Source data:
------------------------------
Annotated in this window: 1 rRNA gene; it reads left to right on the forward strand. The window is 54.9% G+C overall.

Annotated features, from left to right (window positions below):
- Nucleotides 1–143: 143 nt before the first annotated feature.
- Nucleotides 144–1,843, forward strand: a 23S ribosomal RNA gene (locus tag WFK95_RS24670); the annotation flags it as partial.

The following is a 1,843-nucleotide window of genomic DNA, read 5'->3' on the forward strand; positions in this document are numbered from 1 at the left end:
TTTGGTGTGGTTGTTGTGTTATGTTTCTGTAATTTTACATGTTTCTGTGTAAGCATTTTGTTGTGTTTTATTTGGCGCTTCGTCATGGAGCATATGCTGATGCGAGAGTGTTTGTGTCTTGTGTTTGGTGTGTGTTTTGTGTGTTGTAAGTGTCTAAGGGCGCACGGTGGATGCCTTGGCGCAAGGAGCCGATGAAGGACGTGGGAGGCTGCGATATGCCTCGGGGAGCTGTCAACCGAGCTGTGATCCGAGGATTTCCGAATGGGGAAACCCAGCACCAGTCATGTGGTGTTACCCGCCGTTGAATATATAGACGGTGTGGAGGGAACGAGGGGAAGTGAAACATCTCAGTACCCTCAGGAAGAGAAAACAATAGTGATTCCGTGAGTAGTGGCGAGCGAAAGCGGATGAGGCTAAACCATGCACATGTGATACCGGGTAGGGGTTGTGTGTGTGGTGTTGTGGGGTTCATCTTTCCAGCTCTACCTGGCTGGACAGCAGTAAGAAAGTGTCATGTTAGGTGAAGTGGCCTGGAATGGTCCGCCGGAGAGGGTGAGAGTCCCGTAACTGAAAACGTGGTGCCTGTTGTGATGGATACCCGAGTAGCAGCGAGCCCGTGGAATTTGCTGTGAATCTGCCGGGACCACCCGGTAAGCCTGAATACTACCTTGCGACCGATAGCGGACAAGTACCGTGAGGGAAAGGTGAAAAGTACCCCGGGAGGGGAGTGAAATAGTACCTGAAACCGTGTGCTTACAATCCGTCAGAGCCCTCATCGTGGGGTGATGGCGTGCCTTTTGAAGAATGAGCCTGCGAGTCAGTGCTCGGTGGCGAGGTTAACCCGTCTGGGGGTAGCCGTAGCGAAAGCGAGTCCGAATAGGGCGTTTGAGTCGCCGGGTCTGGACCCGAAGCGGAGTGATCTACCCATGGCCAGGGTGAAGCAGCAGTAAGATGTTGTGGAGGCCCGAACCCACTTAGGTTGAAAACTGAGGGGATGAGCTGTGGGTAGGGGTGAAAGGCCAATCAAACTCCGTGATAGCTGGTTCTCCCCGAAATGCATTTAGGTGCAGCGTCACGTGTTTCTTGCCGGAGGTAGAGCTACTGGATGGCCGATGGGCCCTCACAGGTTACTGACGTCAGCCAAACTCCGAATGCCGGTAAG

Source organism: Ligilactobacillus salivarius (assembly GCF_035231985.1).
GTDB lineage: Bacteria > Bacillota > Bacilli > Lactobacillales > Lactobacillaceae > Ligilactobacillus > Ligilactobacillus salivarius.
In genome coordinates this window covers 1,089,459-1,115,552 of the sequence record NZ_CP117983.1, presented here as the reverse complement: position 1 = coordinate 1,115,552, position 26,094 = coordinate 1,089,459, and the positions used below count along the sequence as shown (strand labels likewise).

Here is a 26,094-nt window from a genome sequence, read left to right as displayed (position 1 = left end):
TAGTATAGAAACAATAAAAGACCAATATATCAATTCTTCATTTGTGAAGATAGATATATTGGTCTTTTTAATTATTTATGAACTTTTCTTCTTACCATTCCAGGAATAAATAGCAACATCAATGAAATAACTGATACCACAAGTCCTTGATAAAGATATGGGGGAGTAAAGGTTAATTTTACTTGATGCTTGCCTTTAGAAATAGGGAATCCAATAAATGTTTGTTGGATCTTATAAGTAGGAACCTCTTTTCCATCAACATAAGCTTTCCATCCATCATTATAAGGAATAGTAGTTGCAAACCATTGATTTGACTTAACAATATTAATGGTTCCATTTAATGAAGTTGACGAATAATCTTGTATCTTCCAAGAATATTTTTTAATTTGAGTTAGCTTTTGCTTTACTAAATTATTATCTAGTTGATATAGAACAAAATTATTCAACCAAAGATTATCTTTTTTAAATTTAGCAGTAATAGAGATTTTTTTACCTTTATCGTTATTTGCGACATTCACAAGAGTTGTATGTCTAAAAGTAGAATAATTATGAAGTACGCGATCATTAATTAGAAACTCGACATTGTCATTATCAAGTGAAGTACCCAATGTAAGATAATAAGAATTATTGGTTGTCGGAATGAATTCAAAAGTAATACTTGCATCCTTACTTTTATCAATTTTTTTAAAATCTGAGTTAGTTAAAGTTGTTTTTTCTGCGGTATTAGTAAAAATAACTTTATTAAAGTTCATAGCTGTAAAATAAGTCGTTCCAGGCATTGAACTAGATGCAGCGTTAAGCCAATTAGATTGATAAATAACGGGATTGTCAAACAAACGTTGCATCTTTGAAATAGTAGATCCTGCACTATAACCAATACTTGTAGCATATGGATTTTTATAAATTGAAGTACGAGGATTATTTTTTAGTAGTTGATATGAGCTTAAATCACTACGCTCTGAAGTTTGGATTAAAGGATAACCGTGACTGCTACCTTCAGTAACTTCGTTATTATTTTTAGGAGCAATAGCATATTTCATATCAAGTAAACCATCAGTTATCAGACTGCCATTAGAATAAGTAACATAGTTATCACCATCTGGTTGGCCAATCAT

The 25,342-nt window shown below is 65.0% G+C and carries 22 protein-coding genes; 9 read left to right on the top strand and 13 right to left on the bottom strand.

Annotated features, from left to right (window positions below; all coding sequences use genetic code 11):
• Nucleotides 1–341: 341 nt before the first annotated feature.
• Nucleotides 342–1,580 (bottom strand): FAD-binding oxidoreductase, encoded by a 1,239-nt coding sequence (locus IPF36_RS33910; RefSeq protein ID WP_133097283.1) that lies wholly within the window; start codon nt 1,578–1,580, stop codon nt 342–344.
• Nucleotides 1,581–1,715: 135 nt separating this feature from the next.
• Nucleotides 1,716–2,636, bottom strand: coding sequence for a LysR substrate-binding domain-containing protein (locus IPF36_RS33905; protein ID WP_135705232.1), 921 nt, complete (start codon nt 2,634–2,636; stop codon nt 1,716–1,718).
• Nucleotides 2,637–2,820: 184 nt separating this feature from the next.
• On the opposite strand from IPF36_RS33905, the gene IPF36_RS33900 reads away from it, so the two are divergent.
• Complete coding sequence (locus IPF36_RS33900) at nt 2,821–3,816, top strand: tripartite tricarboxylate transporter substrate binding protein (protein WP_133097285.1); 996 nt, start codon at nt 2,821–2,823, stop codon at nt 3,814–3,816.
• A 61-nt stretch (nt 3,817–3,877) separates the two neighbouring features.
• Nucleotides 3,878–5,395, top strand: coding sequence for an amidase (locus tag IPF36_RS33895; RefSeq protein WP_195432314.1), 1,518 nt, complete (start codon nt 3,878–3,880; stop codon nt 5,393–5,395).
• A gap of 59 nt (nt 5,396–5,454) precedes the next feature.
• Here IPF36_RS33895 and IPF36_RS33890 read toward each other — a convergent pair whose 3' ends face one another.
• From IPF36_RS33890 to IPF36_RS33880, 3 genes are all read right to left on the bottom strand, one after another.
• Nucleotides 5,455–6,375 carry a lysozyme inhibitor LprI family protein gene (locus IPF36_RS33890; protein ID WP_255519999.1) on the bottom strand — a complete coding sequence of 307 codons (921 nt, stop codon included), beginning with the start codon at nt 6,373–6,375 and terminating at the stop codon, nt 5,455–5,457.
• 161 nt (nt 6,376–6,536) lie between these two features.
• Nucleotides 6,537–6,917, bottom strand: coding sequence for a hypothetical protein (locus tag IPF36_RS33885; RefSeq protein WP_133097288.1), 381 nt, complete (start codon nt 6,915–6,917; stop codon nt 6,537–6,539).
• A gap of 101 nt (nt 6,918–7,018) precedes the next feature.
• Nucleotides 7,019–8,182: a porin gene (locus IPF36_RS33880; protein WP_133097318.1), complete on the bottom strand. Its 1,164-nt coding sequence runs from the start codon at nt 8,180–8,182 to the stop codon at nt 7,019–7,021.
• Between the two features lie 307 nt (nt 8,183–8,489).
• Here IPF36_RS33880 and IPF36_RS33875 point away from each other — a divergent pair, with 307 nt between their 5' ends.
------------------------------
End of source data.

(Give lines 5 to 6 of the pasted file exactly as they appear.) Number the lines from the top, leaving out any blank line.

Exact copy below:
The following is a 1,843-nucleotide window of genomic DNA, read 5'->3' on the forward strand; positions in this document are numbered from 1 at the left end:
TTTGGTGTGGTTGTTGTGTTATGTTTCTGTAATTTTACATGTTTCTGTGTAAGCATTTTGTTGTGTTTTATTTGGCGCTTCGTCATGGAGCATATGCTGATGCGAGAGTGTTTGTGTCTTGTGTTTGGTGTGTGTTTTGTGTGTTGTAAGTGTCTAAGGGCGCACGGTGGATGCCTTGGCGCAAGGAGCCGATGAAGGACGTGGGAGGCTGCGATATGCCTCGGGGAGCTGTCAACCGAGCTGTGATCCGAGGATTTCCGAATGGGGAAACCCAGCACCAGTCATGTGGTGTTACCCGCCGTTGAATATATAGACGGTGTGGAGGGAACGAGGGGAAGTGAAACATCTCAGTACCCTCAGGAAGAGAAAACAATAGTGATTCCGTGAGTAGTGGCGAGCGAAAGCGGATGAGGCTAAACCATGCACATGTGATACCGGGTAGGGGTTGTGTGTGTGGTGTTGTGGGGTTCATCTTTCCAGCTCTACCTGGCTGGACAGCAGTAAGAAAGTGTCATGTTAGGTGAAGTGGCCTGGAATGGTCCGCCGGAGAGGGTGAGAGTCCCGTAACTGAAAACGTGGTGCCTGTTGTGATGGATACCCGAGTAGCAGCGAGCCCGTGGAATTTGCTGTGAATCTGCCGGGACCACCCGGTAAGCCTGAATACTACCTTGCGACCGATAGCGGACAAGTACCGTGAGGGAAAGGTGAAAAGTACCCCGGGAGGGGAGTGAAATAGTACCTGAAACCGTGTGCTTACAATCCGTCAGAGCCCTCATCGTGGGGTGATGGCGTGCCTTTTGAAGAATGAGCCTGCGAGTCAGTGCTCGGTGGCGAGGTTAACCCGTCTGGGGGTAGCCGTAGCGAAAGCGAGTCCGAATAGGGCGTTTGAGTCGCCGGGTCTGGACCCGAAGCGGAGTGATCTACCCATGGCCAGGGTGAAGCAGCAGTAAGATGTTGTGGAGGCCCGAACCCACTTAGGTTGAAAACTGAGGGGATGAGCTGTGGGTAGGGGTGAAAGGCCAATCAAACTCCGTGATAGCTGGTTCTCCCCGAAATGCATTTAGGTGCAGCGTCACGTGTTTCTTGCCGGAGGTAGAGCTACTGGATGGCCGATGGGCCCTCACAGGTTACTGACGTCAGCCAAACTCCGAATGCCGGTAAG